Ammonia is a highly toxic substance produced from your fish’s waste. It is not the waste itself, but a byproduct of the waste breaking down.
The only acceptable level of ammonia is 0ppm (parts per million). In other words, none!
(That’s assuming there are already fish in the tank. If the tank is still in the process of cycling than you will need to have ammonia to keep the process going.)
Fish-keepers will often struggle with ammonia problems because their tanks are overcrowded or because they are feeding too much.
Nitrite is the product of ammonia being broken down by “good bacteria”.
While nitrite is a step in the right direction – it’s less harmful to your fish than ammonia – it is still very dangerous and is known to cause “brown blood disease” or nitrite poisoning.
Like ammonia, you do not want to have any nitrite readings in a “cycled” tank.
Nitrite surges will only come after ammonia surges. So if you have an ammonia spike and don’t do anything about it, be prepare for more troubles to come.
As with ammonia, nitrite tends to rise in established systems when water changes aren’t done frequently enough.
When good bacteria has broken nitrite down, it becomes nitrate. Nitrate is a far less toxic substance than ammonia or nitrite.
When nitrate readings begin to show up on a cycling tank, that is typically an indication that the cycle has completed and the tank is ready to receive fish.
For goldfish, it is not recommended to have more than 40ppm of nitrate in their tank.
Signs of high nitrates can manifest as green water and algae blooms. The best way to lower nitrates is to change the water. For the average aquarium where water changes are done regularly enough, most people will never have issues with it.
pH, or “potential of hydrogen”, is a way to measure how alkaline or acidic something is. You may remember from science class that pH is measured on a scale of 0 to 14, with 0 being the most acidic. A pH of 7 is considered neutral.
The ideal pH for goldfish is 7.4.
When the pH falls lower than 6.5, the nitrogen cycle begins to experience difficulties.
Controlling the pH of water that comes out of the tap soft can be done using commercially available buffers.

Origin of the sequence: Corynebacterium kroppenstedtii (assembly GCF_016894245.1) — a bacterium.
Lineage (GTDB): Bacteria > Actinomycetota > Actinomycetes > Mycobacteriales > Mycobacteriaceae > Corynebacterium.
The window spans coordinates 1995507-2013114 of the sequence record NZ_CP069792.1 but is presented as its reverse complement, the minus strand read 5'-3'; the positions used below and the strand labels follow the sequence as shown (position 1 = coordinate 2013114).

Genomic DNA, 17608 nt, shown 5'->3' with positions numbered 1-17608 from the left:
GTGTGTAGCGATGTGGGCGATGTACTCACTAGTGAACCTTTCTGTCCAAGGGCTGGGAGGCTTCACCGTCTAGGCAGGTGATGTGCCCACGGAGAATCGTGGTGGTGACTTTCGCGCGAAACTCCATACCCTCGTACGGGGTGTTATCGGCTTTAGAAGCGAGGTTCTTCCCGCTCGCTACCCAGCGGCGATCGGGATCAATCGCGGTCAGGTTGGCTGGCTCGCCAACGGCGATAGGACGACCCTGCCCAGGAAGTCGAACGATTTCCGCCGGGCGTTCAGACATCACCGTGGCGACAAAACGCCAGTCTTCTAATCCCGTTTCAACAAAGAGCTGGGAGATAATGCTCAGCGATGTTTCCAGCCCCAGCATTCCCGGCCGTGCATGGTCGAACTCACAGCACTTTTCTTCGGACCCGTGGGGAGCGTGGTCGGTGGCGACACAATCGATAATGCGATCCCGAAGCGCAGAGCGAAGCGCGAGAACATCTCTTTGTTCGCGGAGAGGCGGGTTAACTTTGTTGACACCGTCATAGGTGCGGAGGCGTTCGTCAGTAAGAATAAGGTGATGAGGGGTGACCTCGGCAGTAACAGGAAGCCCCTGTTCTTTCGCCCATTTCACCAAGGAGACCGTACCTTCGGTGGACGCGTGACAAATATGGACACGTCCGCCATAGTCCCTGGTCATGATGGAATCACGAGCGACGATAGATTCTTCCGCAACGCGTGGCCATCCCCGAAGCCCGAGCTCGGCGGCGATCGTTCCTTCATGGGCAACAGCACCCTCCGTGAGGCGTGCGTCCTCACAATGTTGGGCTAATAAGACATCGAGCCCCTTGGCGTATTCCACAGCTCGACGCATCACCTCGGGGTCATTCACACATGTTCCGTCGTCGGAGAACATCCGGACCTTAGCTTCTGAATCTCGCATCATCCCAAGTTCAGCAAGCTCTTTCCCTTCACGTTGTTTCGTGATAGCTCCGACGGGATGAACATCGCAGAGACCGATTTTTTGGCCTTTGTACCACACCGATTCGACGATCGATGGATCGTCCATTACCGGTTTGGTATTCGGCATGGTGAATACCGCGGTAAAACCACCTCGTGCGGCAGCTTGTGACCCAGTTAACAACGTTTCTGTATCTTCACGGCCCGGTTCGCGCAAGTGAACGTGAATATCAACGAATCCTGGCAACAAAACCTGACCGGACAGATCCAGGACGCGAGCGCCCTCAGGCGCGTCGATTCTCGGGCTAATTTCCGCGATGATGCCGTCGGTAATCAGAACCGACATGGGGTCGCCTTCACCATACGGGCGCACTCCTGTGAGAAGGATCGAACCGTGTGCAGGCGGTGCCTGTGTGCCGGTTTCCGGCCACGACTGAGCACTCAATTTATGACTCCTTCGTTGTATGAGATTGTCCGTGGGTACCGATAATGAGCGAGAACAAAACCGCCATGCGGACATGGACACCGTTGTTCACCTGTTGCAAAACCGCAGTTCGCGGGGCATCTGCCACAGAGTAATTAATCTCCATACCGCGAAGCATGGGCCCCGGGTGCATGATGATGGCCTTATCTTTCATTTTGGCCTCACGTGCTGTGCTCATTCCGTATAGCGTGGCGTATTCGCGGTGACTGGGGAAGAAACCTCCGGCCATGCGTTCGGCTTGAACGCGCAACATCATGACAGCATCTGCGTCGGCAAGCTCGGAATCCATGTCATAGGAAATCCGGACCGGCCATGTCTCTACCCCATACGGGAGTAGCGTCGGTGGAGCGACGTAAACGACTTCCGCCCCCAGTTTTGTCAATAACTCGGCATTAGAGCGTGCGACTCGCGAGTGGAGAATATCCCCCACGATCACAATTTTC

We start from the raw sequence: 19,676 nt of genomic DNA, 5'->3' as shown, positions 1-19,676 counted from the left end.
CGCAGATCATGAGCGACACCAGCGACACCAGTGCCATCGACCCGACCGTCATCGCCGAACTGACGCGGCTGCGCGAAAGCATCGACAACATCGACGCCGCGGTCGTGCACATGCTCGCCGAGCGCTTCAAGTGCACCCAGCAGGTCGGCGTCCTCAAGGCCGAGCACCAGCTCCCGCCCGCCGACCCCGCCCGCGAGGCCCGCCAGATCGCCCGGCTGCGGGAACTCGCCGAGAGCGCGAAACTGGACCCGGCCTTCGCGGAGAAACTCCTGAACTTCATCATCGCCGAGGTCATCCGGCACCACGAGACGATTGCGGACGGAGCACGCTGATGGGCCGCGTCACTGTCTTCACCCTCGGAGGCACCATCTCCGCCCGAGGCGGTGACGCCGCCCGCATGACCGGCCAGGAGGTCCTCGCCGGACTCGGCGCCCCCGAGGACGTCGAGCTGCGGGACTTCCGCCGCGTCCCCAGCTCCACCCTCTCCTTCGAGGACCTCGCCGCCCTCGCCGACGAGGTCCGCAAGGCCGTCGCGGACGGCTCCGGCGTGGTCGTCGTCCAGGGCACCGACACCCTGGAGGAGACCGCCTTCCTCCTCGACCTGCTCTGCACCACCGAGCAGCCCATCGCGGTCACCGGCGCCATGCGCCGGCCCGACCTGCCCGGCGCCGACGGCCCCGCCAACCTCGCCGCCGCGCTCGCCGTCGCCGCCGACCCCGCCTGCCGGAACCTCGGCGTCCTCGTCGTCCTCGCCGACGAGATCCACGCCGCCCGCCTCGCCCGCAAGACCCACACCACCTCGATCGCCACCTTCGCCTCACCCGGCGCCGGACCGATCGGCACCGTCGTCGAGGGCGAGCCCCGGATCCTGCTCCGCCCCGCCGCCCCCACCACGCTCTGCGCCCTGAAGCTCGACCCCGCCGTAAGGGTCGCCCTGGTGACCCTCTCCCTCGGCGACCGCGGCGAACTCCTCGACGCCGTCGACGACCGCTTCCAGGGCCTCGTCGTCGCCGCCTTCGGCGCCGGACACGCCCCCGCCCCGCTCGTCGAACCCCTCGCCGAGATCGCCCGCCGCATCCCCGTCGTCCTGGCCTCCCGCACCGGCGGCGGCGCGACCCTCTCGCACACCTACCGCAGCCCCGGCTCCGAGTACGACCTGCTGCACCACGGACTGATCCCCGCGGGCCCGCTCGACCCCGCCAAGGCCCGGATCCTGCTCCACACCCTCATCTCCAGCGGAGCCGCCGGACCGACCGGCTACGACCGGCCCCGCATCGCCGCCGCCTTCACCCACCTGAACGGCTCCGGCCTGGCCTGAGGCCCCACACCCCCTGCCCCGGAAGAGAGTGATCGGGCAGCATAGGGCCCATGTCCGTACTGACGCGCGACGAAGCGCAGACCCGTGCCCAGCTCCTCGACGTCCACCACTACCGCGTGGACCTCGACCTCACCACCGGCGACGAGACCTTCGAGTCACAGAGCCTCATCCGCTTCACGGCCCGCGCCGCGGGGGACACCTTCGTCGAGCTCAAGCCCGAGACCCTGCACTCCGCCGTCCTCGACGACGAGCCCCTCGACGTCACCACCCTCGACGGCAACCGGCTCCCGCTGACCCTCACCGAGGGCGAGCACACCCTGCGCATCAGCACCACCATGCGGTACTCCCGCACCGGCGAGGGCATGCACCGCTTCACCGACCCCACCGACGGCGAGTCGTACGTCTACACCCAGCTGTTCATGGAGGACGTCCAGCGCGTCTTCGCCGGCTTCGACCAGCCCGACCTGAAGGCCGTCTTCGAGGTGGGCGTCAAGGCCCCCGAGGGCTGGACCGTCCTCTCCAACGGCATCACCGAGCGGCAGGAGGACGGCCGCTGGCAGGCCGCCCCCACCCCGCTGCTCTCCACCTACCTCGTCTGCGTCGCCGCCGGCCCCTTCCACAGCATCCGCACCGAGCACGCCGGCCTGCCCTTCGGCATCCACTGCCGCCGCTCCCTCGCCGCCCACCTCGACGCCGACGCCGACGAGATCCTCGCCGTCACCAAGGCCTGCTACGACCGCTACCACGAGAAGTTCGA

This stands for Carbonate Hardness. A lower KH is a warning sign that the pH may be likely to get out of control at any given moment.
There is not a strict ideal for KH, though readings above 200 might indicate that your pH is on the higher end of the scale.
GH is an abbreviation of General Hardness, which is the measurement by which one can determine how hard or soft the water is.
More dissolved levels of calcium and magnesium in the water increases the water hardness. While less calcium and magnesium means softer water.
Testing your goldfish tank water
All of these water parameters can be easily measured and tracked through the use of simple testing kits.
There are two main kinds of test kits available: liquid and strip tests. Using a strip test is the fastest method, however many keepers advise liquid tests because they are claimed to be slightly more accurate. Both will get the job done and the main thing is to have something on hand if there is ever a crisis.
Regardless of what kind you choose, it is always important to analyze the results in an area with good lighting. If you don’t have a particularly good eye for color matching, try asking someone else their opinion.
While water testing is often available for free at local pet stores, it is still recommended to have a kit on hand at all times.
And whenever you suspect a problem, be sure to test the water right away! It could save your goldfish’s life.